In lieu of an abstract, here is a brief excerpt of the content:

SPRING 2012 45 “It Could Be Dangerous!” Gay Liberation and Gay Marriage in Louisville, Kentucky, 1970 Catherine Fosl W hen two women known as Tracy Knight and Marjorie Jones applied for a license to marry in Louisville, Kentucky, on July 8, 1970, their request “amused” the county attorney who investigated its legality. The purpose of marriage was “procreation,” according to a statement by James Hallahan, the county clerk who denied the young women’s request three days later. Jones v. Hallahan, the lawsuit the lesbian couple filed in protest—if taken seriously—could, according to Hallahan’s trial testimony, “be dangerous,” causing “breakdowns” in government and retarding “the continuity of the human race.” In a courtroom climate that ranged from raucous to quizzical to aggressively hostile, the women summarily lost their case and a subsequent appeal. What appears to have been only the second legal challenge for same-sex marriage in U.S. history faded quickly from local headlines and made few if any national ripples.1 To most casual observers, gay marriage is a contemporary social controversy rather than a historical one. More than forty years after what a local newspaper pronounced “one of the most unusual trials in Kentucky history,” the significance of the nation’s first lesbian-marriage case has still never been fully examined. Although law-school textbooks routinely cite the case, relatively few people even in Louisville’s sizeable lesbian-gay-bisexual-transgender-queer (LGBTQ) community have heard of it. Oral history allows us to recover this neglected story and contextualize it as a key component of the 1970s gay liberation movement that followed on the heels of and was inspired by other 1960s-era liberation movements. Yet the difficulty of finding the lesbian and gay protagonists meant that only a few could be located to interview. While this challenge necessitated reliance on other kinds of sources, the resulting narratives underscore the depth “Who Am I?” The Louisville Gay Liberation Front calls for “human rights for all,” Free Press of Louisville, vol. 1, no. 15 (1970). THE FILSON HISTORICAL SOCIETY “IT COULD BE DANGEROUS!” 46 OHIO VALLEY HISTORY of the challenge Jones and Knight posed to the social and sexual order of the era. Only the oral histories reveal, for instance, that the two women used pseudonyms to ensure their safety in a cultural climate “so rough, so hostile” to homosexuality that, as Jones vividly explains, “you were afraid to go out sometimes.”2 Although the case appeared as little more than a curiosity in 1970 newspaper coverage, the protagonists recognized the significance of the women’s pursuit of marriage rights. In the four months between Jones and Knight’s visit to the county clerk to request a marriage license and the subsequent trial to determine their right to have one, their quest inspired the city’s first open expression of gayrights activism, the early phase of a social movement that has persisted for more than two generations. That was their intention, as Jones hesitantly explained forty-two years later: “We did it to help get a gay liberation movement started,” to “make people begin to realize that we’re human beings the same as [they] are.” Several of the two dozen or so young gays and lesbians who congregated in the clerk’s office and later in the courtroom to support Knight and Jones recall the experience as a galvanizing one, and the county attorney on the case remembered it decades later as “the first important trial” of his tenure.3 Louisville’s early gay-marriage case offers insight into the evolution of today’s debates on gay marriage as well as the emergence of the broader U.S. gay rights movement. The fear expressed in that courtroom in 1970—that gay marriage would rock the social order—simmered at a low boil in Kentucky and nationwide until it motivated enough opponents to launch an anti-gay counter-movement at the end of the 1970s that became increasingly vocal in the late twentieth century. Into the twenty-first century, gay rights opponents led periodic regional and national campaigns and promoted more restrictive laws. They fought for a narrower, more gendered definition of marriage. In...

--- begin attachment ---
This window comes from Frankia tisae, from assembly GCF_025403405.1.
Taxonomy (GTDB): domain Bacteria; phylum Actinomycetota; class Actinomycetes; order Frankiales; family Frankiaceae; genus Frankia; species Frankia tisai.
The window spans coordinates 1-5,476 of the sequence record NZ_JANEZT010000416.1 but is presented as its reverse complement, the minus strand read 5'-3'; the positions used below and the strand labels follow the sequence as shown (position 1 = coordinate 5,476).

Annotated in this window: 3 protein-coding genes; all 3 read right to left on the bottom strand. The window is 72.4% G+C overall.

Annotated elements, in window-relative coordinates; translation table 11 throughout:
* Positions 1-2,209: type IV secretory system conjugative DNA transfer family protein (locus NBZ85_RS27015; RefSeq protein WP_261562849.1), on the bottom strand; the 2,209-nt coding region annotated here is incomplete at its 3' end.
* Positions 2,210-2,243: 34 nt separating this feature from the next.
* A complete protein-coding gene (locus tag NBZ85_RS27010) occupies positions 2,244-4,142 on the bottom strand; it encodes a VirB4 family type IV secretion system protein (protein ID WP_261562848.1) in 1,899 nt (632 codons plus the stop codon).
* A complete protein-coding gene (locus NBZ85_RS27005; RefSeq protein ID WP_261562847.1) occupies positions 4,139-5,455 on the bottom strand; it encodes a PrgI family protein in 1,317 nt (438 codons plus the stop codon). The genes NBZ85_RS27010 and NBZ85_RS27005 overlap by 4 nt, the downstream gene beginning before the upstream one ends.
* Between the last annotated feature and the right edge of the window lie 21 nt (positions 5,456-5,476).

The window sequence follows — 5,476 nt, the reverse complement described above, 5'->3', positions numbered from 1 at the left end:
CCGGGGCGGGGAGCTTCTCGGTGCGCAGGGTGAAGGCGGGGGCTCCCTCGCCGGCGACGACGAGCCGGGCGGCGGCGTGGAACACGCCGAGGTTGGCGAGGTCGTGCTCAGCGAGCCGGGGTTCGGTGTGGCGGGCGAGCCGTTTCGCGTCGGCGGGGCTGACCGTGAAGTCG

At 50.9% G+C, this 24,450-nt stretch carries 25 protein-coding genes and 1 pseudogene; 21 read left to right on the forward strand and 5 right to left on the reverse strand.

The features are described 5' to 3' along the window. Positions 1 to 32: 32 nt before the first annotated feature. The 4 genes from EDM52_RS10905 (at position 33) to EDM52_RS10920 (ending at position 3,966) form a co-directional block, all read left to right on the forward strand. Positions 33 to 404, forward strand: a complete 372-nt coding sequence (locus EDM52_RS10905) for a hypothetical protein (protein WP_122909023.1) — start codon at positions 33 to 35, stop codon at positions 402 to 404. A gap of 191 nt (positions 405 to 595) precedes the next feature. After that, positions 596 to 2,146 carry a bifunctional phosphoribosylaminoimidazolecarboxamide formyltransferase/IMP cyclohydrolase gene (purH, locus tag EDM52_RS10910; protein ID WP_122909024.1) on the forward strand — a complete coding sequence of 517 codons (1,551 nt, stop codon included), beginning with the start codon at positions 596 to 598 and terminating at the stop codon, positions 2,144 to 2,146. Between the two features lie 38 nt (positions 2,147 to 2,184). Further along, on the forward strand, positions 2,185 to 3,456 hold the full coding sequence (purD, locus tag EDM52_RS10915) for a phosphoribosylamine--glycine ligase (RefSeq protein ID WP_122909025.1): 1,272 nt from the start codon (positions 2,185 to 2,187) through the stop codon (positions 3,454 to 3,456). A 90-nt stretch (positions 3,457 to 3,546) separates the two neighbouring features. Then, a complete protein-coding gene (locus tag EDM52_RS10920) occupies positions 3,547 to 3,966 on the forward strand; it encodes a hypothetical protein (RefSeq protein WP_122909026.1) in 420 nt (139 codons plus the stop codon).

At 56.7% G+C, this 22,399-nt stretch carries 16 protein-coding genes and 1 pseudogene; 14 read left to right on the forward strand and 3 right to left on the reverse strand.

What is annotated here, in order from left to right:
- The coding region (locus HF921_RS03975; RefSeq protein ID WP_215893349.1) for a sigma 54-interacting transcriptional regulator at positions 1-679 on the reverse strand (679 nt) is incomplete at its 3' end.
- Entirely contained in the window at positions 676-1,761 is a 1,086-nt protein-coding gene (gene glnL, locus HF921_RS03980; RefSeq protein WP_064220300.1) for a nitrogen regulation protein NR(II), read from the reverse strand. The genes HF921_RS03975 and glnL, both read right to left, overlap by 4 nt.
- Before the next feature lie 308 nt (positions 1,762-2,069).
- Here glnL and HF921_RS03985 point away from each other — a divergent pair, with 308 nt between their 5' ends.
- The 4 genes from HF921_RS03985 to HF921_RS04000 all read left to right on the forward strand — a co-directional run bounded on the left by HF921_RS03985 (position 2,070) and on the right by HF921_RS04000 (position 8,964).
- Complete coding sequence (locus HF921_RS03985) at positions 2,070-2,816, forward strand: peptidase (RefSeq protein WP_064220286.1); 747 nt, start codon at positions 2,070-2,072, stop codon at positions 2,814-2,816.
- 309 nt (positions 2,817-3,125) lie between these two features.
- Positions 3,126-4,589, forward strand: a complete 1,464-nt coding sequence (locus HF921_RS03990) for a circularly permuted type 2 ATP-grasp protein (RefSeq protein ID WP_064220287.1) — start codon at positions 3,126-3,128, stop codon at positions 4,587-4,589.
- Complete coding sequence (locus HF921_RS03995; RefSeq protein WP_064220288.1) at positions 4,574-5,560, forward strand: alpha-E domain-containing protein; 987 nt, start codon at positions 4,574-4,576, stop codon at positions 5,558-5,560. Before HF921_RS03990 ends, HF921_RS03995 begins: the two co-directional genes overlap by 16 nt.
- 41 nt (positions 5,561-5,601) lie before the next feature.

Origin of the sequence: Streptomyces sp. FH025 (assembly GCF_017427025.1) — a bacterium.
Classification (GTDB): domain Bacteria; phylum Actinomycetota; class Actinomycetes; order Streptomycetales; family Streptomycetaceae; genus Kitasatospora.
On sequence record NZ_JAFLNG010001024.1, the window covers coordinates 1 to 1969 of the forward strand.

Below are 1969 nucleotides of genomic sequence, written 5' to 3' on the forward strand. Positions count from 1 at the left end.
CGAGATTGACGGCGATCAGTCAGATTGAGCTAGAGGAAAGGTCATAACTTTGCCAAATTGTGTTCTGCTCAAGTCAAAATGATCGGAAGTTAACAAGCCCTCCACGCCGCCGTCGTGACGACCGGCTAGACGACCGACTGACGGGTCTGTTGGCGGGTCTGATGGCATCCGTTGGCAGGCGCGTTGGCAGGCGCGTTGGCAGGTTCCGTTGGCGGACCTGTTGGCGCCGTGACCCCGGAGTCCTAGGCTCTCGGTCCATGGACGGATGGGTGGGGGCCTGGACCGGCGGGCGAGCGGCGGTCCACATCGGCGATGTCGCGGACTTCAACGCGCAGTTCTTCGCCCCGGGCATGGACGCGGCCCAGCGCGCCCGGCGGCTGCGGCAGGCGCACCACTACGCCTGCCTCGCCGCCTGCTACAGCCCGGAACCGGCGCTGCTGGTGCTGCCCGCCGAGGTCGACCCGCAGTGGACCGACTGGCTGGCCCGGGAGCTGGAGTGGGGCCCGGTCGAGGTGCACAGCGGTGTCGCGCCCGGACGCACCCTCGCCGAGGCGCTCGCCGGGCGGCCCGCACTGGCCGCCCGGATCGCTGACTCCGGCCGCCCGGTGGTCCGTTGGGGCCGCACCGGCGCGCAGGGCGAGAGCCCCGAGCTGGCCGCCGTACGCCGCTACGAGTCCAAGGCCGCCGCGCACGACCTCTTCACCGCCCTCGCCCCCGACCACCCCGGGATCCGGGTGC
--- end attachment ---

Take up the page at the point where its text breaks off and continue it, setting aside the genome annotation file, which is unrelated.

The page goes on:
Additional Information

Print ISSN
pp. 45-64
Launched on MUSE
Open Access
Back To Top

This website uses cookies to ensure you get the best experience on our website. Without cookies your experience may not be seamless.